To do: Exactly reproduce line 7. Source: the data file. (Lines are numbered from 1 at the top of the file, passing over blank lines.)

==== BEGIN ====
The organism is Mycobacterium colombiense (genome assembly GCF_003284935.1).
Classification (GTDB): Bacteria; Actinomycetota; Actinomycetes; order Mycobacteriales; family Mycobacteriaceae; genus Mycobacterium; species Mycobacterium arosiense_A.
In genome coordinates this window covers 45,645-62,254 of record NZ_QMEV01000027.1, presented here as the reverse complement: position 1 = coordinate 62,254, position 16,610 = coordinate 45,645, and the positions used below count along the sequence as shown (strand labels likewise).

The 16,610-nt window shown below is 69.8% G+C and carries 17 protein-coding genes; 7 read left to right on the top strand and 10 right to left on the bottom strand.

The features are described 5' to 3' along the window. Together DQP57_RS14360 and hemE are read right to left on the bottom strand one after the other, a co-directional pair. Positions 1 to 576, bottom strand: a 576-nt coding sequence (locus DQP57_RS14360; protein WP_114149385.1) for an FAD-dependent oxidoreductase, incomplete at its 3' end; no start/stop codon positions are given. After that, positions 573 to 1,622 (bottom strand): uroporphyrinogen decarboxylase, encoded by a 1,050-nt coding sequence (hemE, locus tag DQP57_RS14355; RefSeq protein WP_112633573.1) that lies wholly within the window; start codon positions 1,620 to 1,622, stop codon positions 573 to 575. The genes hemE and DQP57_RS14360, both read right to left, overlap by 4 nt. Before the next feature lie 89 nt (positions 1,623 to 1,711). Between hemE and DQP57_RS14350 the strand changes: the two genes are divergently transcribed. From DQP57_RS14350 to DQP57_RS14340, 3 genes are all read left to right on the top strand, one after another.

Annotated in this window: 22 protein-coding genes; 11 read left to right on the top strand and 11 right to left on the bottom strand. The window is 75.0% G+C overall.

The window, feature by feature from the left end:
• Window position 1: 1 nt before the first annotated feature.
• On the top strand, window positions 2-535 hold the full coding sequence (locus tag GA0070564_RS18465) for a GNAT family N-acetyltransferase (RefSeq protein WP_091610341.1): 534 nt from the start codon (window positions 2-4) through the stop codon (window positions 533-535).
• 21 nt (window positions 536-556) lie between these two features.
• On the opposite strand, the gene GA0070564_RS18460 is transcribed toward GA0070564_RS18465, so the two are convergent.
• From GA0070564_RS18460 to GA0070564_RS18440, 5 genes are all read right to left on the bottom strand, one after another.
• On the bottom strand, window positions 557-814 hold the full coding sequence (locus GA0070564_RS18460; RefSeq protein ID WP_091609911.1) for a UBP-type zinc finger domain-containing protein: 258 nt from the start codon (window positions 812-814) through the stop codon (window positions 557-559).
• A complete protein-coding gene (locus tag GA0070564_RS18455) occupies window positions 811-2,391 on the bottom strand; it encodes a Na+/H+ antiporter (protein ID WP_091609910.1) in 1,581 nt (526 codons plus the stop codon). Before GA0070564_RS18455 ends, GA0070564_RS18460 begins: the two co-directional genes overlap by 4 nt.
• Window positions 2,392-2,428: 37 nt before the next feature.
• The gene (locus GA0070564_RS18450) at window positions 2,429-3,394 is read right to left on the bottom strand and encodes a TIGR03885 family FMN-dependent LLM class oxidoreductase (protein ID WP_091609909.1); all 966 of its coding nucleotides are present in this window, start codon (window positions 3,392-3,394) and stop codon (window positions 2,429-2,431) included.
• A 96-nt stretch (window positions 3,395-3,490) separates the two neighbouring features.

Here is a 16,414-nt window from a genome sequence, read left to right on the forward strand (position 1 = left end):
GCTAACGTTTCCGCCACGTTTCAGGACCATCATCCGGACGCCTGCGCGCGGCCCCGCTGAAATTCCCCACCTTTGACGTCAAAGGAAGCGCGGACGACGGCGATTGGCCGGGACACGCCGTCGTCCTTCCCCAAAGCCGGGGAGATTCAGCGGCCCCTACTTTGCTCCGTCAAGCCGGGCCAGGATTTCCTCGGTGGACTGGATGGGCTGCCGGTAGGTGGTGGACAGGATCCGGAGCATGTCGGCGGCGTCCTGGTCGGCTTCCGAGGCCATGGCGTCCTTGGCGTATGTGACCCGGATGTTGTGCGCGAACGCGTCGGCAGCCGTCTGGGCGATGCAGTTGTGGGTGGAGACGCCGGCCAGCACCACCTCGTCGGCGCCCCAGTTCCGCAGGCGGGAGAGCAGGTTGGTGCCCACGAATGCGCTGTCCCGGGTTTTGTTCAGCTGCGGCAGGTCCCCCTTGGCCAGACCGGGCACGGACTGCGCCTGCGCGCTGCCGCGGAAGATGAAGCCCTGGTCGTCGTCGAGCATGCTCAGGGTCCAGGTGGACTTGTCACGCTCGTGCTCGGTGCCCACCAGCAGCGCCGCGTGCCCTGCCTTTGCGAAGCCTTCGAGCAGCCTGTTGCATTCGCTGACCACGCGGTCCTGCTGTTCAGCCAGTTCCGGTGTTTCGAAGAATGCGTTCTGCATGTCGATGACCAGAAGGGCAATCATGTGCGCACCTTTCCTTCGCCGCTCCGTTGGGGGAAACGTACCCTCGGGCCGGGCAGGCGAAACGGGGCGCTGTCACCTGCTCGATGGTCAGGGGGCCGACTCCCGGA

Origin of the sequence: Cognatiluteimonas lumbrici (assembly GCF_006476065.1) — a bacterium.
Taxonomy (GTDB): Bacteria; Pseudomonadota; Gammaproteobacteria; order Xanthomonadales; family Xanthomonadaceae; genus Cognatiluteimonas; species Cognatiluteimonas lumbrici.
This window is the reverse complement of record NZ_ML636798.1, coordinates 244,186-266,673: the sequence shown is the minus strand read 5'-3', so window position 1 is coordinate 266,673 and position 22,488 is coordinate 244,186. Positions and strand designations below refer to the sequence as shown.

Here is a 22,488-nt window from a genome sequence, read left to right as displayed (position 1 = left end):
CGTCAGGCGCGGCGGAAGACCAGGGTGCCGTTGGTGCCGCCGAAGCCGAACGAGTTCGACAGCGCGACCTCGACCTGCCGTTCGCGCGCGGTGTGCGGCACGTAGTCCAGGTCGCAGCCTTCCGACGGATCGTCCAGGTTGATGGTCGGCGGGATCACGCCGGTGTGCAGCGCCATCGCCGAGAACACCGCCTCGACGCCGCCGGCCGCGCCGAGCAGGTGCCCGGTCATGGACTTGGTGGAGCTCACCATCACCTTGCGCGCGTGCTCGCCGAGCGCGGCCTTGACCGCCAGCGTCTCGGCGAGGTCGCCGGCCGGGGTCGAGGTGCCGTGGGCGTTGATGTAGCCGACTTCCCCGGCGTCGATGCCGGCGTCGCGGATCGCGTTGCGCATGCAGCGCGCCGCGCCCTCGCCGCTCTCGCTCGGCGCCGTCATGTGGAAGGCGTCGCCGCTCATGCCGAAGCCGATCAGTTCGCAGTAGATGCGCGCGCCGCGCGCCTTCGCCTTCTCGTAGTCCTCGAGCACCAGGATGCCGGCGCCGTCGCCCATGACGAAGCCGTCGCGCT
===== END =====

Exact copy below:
The window, feature by feature from the left end: